Raipher Pellegrino, of Heliovaas, said the solar array would be a good neighbor.
PITTSFIELD, Mass. — A large solar array proposed for Churchill Street has triggered significant outcry of opposition from neighbors.
Churchill Solar LLC, a subsidiary of Heliovaas, is looking to construct five solar arrays on 40 acres of land near the Lanesborough border. The plans encompass four lots that were previously subdivided with a plan to construction residential homes as well as a separate array on adjacent land owned by Michael Bianco.
In total, each array will be 499 kilowatts taking up around 20 acres of the land.
"We're in the long-term business of owning and operation which is substantially different to other companies who build them and try to sell them out," Raipher Pellegrino, of Heliovaas, said.
The property itself has had a contentious history. In 2007, the parcels were planned to host a 50 or so homes as a residential subdivision. But the Community Development Board shot that plan down.
Later, a new plan emerged to do just eight homes that did receive support but was never completed. More recently, Amerigreen Recycling leased the land for a mulching and recycling businesses but was forced to halt operations because it was found to be infringing on the wetlands area.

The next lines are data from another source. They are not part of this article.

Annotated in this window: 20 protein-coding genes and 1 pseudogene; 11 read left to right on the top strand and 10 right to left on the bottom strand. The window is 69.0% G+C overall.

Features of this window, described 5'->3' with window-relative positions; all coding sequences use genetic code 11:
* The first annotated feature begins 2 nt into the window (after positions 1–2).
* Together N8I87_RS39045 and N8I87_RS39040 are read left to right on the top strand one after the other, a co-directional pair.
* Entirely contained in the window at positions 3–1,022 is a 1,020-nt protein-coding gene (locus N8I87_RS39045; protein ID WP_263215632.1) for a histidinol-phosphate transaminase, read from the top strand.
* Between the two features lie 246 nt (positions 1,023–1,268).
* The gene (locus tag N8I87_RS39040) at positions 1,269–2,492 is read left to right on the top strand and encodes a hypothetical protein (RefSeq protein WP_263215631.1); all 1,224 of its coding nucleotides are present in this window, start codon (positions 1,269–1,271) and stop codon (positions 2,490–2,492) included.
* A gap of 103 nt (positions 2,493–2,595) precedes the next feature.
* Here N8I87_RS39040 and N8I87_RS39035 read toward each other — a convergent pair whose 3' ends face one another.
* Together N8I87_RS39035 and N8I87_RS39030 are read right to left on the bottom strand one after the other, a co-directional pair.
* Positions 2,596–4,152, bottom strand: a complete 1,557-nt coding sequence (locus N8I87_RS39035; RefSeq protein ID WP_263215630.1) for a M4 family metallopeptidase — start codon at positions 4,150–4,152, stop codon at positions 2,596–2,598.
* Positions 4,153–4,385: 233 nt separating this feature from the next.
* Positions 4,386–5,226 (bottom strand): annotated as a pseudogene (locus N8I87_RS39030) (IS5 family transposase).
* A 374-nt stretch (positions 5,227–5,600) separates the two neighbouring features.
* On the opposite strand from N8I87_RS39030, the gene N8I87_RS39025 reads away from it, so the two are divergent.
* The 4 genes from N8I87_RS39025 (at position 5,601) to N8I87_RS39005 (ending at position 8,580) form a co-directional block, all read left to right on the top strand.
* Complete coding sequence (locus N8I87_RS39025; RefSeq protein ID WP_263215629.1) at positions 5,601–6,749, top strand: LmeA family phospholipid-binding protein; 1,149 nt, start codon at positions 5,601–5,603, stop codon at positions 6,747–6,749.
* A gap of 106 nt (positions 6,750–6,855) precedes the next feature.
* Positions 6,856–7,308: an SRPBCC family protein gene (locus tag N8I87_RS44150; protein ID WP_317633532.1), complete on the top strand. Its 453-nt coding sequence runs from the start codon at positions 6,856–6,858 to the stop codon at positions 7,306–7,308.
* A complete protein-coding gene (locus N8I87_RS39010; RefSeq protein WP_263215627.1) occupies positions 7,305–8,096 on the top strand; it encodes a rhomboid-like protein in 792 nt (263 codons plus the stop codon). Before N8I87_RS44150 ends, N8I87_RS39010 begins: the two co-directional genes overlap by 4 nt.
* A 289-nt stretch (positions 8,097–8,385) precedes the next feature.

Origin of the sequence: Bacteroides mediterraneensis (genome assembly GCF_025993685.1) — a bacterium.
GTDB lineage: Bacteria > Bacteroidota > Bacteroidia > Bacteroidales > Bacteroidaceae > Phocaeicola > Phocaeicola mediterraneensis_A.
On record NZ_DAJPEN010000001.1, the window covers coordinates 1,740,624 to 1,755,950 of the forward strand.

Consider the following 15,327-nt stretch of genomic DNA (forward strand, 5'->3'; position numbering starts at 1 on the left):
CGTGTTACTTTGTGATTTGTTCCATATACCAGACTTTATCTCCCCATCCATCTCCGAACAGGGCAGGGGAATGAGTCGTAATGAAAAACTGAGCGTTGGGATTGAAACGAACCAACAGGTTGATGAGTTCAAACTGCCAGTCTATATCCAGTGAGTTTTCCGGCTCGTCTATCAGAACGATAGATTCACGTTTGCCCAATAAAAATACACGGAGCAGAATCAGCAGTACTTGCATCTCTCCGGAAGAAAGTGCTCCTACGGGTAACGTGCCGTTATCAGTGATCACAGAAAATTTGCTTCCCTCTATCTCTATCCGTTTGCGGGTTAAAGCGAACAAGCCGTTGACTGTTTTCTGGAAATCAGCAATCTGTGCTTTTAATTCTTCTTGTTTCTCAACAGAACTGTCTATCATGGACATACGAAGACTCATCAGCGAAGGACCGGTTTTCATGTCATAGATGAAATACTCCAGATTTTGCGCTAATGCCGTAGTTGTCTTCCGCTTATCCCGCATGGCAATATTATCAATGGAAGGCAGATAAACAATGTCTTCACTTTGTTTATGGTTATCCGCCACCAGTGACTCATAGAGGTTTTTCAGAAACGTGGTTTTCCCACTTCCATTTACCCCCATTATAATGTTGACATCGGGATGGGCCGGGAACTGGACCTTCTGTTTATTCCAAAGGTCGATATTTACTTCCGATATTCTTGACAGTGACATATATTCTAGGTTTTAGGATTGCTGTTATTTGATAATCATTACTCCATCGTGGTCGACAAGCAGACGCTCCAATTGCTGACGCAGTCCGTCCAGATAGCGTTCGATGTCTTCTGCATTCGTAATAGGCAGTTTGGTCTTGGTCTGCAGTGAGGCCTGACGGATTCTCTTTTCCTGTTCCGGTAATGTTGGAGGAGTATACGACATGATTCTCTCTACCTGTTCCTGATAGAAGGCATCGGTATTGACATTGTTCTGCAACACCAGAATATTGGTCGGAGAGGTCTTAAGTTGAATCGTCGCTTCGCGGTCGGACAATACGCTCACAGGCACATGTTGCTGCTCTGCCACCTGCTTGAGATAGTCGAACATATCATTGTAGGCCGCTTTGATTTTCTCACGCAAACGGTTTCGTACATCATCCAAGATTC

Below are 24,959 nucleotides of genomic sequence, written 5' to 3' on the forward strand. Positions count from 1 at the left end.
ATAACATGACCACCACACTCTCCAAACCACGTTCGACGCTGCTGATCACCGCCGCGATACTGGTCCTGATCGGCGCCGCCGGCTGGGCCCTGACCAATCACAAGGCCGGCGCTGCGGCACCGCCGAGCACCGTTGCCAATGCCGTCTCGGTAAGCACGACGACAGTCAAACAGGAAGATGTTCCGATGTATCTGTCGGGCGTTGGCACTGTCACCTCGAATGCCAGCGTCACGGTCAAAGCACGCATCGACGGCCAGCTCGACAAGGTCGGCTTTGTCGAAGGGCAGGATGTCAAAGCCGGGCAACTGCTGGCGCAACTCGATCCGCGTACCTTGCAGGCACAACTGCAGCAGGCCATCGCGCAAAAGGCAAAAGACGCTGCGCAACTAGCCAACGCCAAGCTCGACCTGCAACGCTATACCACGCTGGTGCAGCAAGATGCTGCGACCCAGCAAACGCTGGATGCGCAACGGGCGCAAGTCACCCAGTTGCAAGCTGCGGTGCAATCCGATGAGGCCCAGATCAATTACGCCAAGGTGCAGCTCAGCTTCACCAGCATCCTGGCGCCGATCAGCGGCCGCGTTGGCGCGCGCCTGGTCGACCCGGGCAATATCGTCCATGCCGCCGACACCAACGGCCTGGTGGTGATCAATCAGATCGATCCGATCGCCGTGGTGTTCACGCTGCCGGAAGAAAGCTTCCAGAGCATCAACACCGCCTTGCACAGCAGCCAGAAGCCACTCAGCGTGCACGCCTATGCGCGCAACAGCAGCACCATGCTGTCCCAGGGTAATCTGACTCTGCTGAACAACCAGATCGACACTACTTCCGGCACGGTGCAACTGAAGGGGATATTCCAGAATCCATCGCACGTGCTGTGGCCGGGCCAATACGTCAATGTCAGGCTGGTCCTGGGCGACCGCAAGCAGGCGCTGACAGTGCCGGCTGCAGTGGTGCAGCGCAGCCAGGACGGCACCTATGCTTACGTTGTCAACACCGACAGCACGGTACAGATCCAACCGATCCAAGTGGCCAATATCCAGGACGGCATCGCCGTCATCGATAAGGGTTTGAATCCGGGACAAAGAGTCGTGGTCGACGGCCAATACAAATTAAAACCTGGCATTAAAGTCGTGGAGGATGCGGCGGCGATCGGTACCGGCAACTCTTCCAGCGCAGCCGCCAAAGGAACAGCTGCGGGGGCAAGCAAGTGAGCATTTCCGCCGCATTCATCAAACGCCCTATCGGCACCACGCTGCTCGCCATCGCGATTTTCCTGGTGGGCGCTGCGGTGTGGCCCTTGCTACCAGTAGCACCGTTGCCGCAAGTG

Now, Churchill Solar, which had nothing to do with these previous project, is looking to buy the lot for its array. According to Brent White of White Engineer, who has been working on the project, the scale of the five arrays need to be that size to offset the cost of bringing three-phase power to the site.
On Wednesday, even more neighbors showed up to oppose the project when it came before the Zoning Board of Appeals for the special permit it needs to move forward.
"You will completely change the character of this neighborhood. This is a huge array," Churchill Street resident Steven Rich said.
Rich called the commercial array an "improper use of the land" that he characterized as having one of the most pristine views in the city. He said the neighbors were fine with the plan to build it out as residential, which conforms with the character of the neighborhood, but not with commercial usages.
Madeline and Andrew Polidoro just purchased their home on Peck's Road. The young couple said the tranquil characteristic of the area is what attracted them to buying the house but that could all be taken away with a commercial array in their back yard.
"We have beautiful valley property views and these views would be obstructed with this project," Madeline Polidoro said.
Those in opposition say the commercial use of the land will devalue their property.
White said since the Community Development Board meeting, the developers have met with forestry experts to change the screening plantings to address concerns raised by neighbors. For example, Geralyn and Ray Jones took aim at arborvitae trees because deer tend to eat them, which would limit the effectiveness of the screening. White changed the proposal to use white pines instead.